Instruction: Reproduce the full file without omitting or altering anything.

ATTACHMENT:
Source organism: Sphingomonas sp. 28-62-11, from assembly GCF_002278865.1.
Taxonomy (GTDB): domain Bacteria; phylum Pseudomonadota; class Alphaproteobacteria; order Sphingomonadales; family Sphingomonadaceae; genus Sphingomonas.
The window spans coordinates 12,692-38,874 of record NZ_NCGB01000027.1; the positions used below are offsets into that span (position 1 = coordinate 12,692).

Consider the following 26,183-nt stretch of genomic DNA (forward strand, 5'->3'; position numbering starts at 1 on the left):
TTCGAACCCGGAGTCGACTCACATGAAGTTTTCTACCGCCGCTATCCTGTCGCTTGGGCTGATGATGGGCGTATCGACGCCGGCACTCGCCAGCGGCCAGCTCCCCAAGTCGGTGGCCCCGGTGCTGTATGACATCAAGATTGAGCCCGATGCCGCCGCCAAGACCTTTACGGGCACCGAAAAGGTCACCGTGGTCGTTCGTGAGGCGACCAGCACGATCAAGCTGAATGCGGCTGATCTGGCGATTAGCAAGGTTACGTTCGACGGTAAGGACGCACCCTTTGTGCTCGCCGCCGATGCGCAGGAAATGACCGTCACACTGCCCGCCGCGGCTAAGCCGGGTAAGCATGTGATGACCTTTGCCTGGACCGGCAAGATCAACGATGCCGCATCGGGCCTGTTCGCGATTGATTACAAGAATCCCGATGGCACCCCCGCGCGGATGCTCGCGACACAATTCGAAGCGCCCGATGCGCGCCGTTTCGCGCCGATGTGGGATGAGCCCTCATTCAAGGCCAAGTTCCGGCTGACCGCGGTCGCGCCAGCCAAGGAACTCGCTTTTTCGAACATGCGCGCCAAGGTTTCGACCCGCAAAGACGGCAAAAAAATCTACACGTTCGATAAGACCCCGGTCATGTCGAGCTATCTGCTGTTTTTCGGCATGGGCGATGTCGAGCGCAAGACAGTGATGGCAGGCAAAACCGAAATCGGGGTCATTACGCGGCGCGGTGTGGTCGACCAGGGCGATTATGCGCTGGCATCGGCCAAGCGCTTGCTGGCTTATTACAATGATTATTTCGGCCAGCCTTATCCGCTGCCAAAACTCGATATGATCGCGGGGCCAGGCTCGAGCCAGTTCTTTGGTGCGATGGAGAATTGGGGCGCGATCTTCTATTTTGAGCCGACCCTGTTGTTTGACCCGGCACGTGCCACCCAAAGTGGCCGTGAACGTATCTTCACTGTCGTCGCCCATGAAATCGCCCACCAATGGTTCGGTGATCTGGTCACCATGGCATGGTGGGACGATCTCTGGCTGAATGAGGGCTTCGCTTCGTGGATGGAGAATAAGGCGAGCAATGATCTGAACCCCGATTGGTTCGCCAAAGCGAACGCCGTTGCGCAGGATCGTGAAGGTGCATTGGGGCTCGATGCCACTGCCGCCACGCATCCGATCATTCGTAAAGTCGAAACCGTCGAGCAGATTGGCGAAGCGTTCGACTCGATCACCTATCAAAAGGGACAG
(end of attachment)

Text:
Source organism: Sphingomonas sp. 28-62-11, from assembly GCF_002278865.1.
Taxonomy (GTDB): domain Bacteria; phylum Pseudomonadota; class Alphaproteobacteria; order Sphingomonadales; family Sphingomonadaceae; genus Sphingomonas.
The window spans coordinates 12,692-38,874 of record NZ_NCGB01000027.1; the positions used below are offsets into that span (position 1 = coordinate 12,692).

Consider the following 26,183-nt stretch of genomic DNA (forward strand, 5'->3'; position numbering starts at 1 on the left):
TTCGAACCCGGAGTCGACTCACATGAAGTTTTCTACCGCCGCTATCCTGTCGCTTGGGCTGATGATGGGCGTATCGACGCCGGCACTCGCCAGCGGCCAGCTCCCCAAGTCGGTGGCCCCGGTGCTGTATGACATCAAGATTGAGCCCGATGCCGCCGCCAAGACCTTTACGGGCACCGAAAAGGTCACCGTGGTCGTTCGTGAGGCGACCAGCACGATCAAGCTGAATGCGGCTGATCTGGCGATTAGCAAGGTTACGTTCGACGGTAAGGACGCACCCTTTGTGCTCGCCGCCGATGCGCAGGAAATGACCGTCACACTGCCCGCCGCGGCTAAGCCGGGTAAGCATGTGATGACCTTTGCCTGGACCGGCAAGATCAACGATGCCGCATCGGGCCTGTTCGCGATTGATTACAAGAATCCCGATGGCACCCCCGCGCGGATGCTCGCGACACAATTCGAAGCGCCCGATGCGCGCCGTTTCGCGCCGATGTGGGATGAGCCCTCATTCAAGGCCAAGTTCCGGCTGACCGCGGTCGCGCCAGCCAAGGAACTCGCTTTTTCGAACATGCGCGCCAAGGTTTCGACCCGCAAAGACGGCAAAAAAATCTACACGTTCGATAAGACCCCGGTCATGTCGAGCTATCTGCTGTTTTTCGGCATGGGCGATGTCGAGCGCAAGACAGTGATGGCAGGCAAAACCGAAATCGGGGTCATTACGCGGCGCGGTGTGGTCGACCAGGGCGATTATGCGCTGGCATCGGCCAAGCGCTTGCTGGCTTATTACAATGATTATTTCGGCCAGCCTTATCCGCTGCCAAAACTCGATATGATCGCGGGGCCAGGCTCGAGCCAGTTCTTTGGTGCGATGGAGAATTGGGGCGCGATCTTCTATTTTGAGCCGACCCTGTTGTTTGACCCGGCACGTGCCACCCAAAGTGGCCGTGAACGTATCTTCACTGTCGTCGCCCATGAAATCGCCCACCAATGGTTCGGTGATCTGGTCACCATGGCATGGTGGGACGATCTCTGGCTGAATGAGGGCTTCGCTTCGTGGATGGAGAATAAGGCGAGCAATGATCTGAACCCCGATTGGTTCGCCAAAGCGAACGCCGTTGCGCAGGATCGTGAAGGTGCATTGGGGCTCGATGCCACTGCCGCCACGCATCCGATCATTCGTAAAGTCGAAACCGTCGAGCAGATTGGCGAAGCGTTCGACTCGATCACCTATCAAAAGGGACAG